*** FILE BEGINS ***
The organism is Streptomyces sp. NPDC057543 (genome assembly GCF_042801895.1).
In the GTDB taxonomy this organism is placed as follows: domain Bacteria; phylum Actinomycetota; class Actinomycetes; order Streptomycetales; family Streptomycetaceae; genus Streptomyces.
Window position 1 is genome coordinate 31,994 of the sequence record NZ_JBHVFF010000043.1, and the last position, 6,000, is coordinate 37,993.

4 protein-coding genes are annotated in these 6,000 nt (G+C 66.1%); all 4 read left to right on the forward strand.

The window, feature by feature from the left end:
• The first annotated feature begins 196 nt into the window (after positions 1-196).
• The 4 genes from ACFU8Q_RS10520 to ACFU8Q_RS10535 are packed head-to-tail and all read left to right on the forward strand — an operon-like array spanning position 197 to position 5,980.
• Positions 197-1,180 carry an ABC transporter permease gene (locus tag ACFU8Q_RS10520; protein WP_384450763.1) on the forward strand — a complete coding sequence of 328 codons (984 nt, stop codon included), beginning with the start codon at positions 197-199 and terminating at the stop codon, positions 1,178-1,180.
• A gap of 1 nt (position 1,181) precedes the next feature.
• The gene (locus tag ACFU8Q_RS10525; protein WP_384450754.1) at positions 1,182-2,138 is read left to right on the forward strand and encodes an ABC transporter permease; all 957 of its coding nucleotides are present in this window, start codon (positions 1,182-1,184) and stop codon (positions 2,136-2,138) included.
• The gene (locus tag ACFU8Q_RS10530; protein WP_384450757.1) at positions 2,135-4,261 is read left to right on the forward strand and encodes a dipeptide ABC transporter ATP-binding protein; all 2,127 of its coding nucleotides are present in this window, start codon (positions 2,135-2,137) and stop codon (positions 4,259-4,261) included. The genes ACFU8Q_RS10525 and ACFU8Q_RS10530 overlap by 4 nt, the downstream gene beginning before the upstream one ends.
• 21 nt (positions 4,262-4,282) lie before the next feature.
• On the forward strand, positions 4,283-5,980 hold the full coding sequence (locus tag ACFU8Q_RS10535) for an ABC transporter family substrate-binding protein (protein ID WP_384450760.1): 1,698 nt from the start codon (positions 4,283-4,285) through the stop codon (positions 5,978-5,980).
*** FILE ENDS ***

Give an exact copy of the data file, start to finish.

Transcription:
The organism is Streptomyces sp. NPDC057543 (genome assembly GCF_042801895.1).
In the GTDB taxonomy this organism is placed as follows: domain Bacteria; phylum Actinomycetota; class Actinomycetes; order Streptomycetales; family Streptomycetaceae; genus Streptomyces.
Window position 1 is genome coordinate 31,994 of the sequence record NZ_JBHVFF010000043.1, and the last position, 6,000, is coordinate 37,993.

4 protein-coding genes are annotated in these 6,000 nt (G+C 66.1%); all 4 read left to right on the forward strand.

The window, feature by feature from the left end:
• The first annotated feature begins 196 nt into the window (after positions 1-196).
• The 4 genes from ACFU8Q_RS10520 to ACFU8Q_RS10535 are packed head-to-tail and all read left to right on the forward strand — an operon-like array spanning position 197 to position 5,980.
• Positions 197-1,180 carry an ABC transporter permease gene (locus tag ACFU8Q_RS10520; protein WP_384450763.1) on the forward strand — a complete coding sequence of 328 codons (984 nt, stop codon included), beginning with the start codon at positions 197-199 and terminating at the stop codon, positions 1,178-1,180.
• A gap of 1 nt (position 1,181) precedes the next feature.
• The gene (locus tag ACFU8Q_RS10525; protein WP_384450754.1) at positions 1,182-2,138 is read left to right on the forward strand and encodes an ABC transporter permease; all 957 of its coding nucleotides are present in this window, start codon (positions 1,182-1,184) and stop codon (positions 2,136-2,138) included.
• The gene (locus tag ACFU8Q_RS10530; protein WP_384450757.1) at positions 2,135-4,261 is read left to right on the forward strand and encodes a dipeptide ABC transporter ATP-binding protein; all 2,127 of its coding nucleotides are present in this window, start codon (positions 2,135-2,137) and stop codon (positions 4,259-4,261) included. The genes ACFU8Q_RS10525 and ACFU8Q_RS10530 overlap by 4 nt, the downstream gene beginning before the upstream one ends.
• 21 nt (positions 4,262-4,282) lie before the next feature.
• On the forward strand, positions 4,283-5,980 hold the full coding sequence (locus tag ACFU8Q_RS10535) for an ABC transporter family substrate-binding protein (protein ID WP_384450760.1): 1,698 nt from the start codon (positions 4,283-4,285) through the stop codon (positions 5,978-5,980).